20 December 2022; OSLO, Norway: The Coalition for Epidemic Preparedness Innovations (CEPI) and the Brighton Collaboration, based at The Task Force for Global Health, today announced the expansion of a partnership contributing to the safety of future vaccines to prevent and respond to pandemics.
The CEPI-funded Safety Platform for Emergency Vaccines (SPEAC), managed by the Brighton Collaboration, provides crucial scientific expertise from an international network of vaccine safety experts to CEPI-backed projects. The team played a key role during the development and roll-out of COVID-19 vaccines through the Brighton Collaboration’s efforts to create harmonized guidelines for collection of data on potential side effects.
The renewed partnership will see CEPI provide up to US$23 million over four years to broaden the scope of the SPEAC programme to deliver world-leading vaccine safety guidance and support for CEPI’s 5-year strategy – known as CEPI 2.0 – and the organization’s 100 Days Mission which aims to compress the development of new vaccines against pathogens with pandemic potential to just 100 days.
SPEAC will continue its ongoing work to support the safety assessment of vaccines and platforms in the CEPI portfolio, and will implement additional projects building on the lessons of its work to date. These include developing guidance and tools to safely enable earlier inclusion of special populations, such as pregnant women, into clinical trials; and supporting the digital transformation of vaccine safety endpoint definitions and tools by building a mobile application for the collection of safety data during early use of new vaccines.
Dr. Melanie Saville, Executive Director of R&D at CEPI, said:
“Careful safety evaluation is paramount in vaccine development, so access to the Brighton Collaboration’s outstanding vaccine safety expertise is crucial to the success of CEPI’s vaccine portfolio. SPEAC’s expanded scope will be vital to ensuring the safety of CEPI-funded vaccines and platforms over the next 5 years.”
Dr. Robert Chen, Scientific Director of the Brighton Collaboration and SPEAC project lead, said:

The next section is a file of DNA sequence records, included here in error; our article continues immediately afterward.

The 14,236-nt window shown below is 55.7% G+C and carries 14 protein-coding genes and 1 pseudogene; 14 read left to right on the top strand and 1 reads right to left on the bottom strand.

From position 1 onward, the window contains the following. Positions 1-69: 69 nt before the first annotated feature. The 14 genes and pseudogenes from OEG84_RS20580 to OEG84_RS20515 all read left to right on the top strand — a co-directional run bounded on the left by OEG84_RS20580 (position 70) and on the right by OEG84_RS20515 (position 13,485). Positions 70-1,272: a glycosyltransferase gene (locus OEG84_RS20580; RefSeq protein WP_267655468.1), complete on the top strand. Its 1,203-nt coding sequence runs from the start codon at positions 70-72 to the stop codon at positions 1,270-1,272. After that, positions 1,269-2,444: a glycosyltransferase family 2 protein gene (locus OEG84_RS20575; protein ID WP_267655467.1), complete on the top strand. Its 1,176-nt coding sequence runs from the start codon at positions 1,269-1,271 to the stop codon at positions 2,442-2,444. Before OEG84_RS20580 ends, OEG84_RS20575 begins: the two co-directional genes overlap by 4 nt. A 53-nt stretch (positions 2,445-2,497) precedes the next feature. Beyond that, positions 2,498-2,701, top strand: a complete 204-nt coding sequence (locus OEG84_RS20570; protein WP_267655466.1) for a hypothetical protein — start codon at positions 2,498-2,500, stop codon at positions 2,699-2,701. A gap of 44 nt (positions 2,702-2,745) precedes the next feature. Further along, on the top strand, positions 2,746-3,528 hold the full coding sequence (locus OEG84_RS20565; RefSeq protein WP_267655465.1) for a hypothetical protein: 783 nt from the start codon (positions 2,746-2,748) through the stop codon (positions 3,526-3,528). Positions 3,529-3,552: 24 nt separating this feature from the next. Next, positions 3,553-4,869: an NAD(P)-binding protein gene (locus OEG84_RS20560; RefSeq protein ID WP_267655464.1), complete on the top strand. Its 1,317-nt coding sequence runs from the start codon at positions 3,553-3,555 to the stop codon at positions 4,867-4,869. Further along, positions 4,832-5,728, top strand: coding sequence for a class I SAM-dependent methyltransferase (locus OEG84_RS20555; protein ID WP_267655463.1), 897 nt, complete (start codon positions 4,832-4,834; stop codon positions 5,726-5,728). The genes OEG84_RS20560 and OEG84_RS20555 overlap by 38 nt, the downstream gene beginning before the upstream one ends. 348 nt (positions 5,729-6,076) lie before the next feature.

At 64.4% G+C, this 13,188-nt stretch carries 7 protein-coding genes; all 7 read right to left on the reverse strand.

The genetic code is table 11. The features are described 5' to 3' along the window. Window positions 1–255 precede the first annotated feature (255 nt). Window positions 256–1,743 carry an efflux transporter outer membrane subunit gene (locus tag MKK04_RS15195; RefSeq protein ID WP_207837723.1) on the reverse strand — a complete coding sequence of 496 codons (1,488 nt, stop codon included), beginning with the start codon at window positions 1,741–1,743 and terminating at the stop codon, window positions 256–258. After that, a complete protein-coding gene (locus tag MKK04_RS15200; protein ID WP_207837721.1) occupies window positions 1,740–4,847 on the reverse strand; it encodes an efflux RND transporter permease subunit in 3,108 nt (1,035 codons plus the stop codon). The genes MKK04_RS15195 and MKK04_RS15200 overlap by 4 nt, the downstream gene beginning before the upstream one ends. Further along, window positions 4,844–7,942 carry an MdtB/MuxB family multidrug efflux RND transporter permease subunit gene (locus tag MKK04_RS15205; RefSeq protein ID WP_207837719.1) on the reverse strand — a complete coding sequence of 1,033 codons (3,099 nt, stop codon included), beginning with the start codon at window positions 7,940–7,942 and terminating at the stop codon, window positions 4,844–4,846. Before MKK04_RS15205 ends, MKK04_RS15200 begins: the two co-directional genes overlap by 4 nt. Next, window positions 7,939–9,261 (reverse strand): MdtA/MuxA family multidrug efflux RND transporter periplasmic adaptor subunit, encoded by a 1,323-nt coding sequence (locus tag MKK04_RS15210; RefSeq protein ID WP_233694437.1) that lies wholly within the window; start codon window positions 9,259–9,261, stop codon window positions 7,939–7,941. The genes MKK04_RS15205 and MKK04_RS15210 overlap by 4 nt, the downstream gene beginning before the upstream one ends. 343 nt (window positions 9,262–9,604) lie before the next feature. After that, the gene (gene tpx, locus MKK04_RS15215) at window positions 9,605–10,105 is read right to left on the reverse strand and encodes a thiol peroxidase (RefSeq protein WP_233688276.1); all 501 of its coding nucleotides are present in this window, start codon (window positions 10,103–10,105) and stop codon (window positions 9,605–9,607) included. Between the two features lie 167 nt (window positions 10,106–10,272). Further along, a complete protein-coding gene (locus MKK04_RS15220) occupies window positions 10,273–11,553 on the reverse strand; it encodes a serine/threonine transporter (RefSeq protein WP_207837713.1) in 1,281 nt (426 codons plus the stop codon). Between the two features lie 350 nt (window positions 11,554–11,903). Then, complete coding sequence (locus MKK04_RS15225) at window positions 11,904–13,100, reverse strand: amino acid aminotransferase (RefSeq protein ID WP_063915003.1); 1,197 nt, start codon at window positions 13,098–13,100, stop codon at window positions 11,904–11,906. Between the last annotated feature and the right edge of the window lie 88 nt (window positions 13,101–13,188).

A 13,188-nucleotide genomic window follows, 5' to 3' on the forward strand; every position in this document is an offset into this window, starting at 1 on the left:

“Brighton looks forward to continuing to build the foundation needed to assure the public that safety is a top priority during vaccine development, so that people feel comfortable using this life-saving tool.”
Building vaccine safety capacity
Experience from COVID-19 demonstrated significant regional inequalities in capacity and resources to generate much-needed local or context-specific vaccine safety data during both clinical trials and vaccine rollout. To help address this, SPEAC will contribute to enabling equitable access to vaccine safety information and strengthening capacity for the safety surveillance of vaccines in the Global South, including through improving recognition and uptake of safety definitions and tools by Global South vaccine stakeholders, and facilitating links between research preparedness sites and existing global vaccine safety networks.
SPEAC’s work to date
CEPI and the Brighton Collaboration launched SPEAC in 2019 to harness the expertise of the Brighton Collaboration’s safety experts to help assess the safety of CEPI-funded vaccine candidates undergoing clinical trials. SPEAC has since created a meta-Data Safety Monitoring Board which provides safety monitoring services across the CEPI portfolio, and supported the global pandemic response by creating a list of Adverse Events of Special Interest (AESI) and other tools used by COVID-19 vaccine developers and the broader vaccine safety ecosystem which was endorsed by the WHO Global Advisory Committee on Vaccine Safety.